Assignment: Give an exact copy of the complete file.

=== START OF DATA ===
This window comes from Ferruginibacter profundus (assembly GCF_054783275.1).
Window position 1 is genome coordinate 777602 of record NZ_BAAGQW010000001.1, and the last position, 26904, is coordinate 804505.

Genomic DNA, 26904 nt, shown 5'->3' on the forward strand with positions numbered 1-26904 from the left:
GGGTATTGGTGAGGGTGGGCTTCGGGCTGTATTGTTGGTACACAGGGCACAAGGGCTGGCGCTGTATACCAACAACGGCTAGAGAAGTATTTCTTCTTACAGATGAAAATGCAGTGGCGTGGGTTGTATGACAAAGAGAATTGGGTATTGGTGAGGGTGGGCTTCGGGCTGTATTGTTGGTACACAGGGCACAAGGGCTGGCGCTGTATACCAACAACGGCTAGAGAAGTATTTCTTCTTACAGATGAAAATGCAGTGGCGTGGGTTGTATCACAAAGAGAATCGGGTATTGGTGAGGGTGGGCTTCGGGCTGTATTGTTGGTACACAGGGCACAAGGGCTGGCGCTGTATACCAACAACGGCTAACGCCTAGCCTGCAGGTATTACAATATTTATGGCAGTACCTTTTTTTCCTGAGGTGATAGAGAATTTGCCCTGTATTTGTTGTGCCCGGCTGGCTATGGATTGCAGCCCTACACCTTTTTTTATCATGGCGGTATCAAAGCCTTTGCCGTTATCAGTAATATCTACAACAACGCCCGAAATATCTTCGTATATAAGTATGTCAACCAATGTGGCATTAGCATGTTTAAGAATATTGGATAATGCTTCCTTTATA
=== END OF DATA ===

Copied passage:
This window comes from Ferruginibacter profundus (assembly GCF_054783275.1).
Window position 1 is genome coordinate 777602 of record NZ_BAAGQW010000001.1, and the last position, 26904, is coordinate 804505.

Genomic DNA, 26904 nt, shown 5'->3' on the forward strand with positions numbered 1-26904 from the left:
GGGTATTGGTGAGGGTGGGCTTCGGGCTGTATTGTTGGTACACAGGGCACAAGGGCTGGCGCTGTATACCAACAACGGCTAGAGAAGTATTTCTTCTTACAGATGAAAATGCAGTGGCGTGGGTTGTATGACAAAGAGAATTGGGTATTGGTGAGGGTGGGCTTCGGGCTGTATTGTTGGTACACAGGGCACAAGGGCTGGCGCTGTATACCAACAACGGCTAGAGAAGTATTTCTTCTTACAGATGAAAATGCAGTGGCGTGGGTTGTATCACAAAGAGAATCGGGTATTGGTGAGGGTGGGCTTCGGGCTGTATTGTTGGTACACAGGGCACAAGGGCTGGCGCTGTATACCAACAACGGCTAACGCCTAGCCTGCAGGTATTACAATATTTATGGCAGTACCTTTTTTTCCTGAGGTGATAGAGAATTTGCCCTGTATTTGTTGTGCCCGGCTGGCTATGGATTGCAGCCCTACACCTTTTTTTATCATGGCGGTATCAAAGCCTTTGCCGTTATCAGTAATATCTACAACAACGCCCGAAATATCTTCGTATATAAGTATGTCAACCAATGTGGCATTAGCATGTTTAAGAATATTGGATAATGCTTCCTTTATA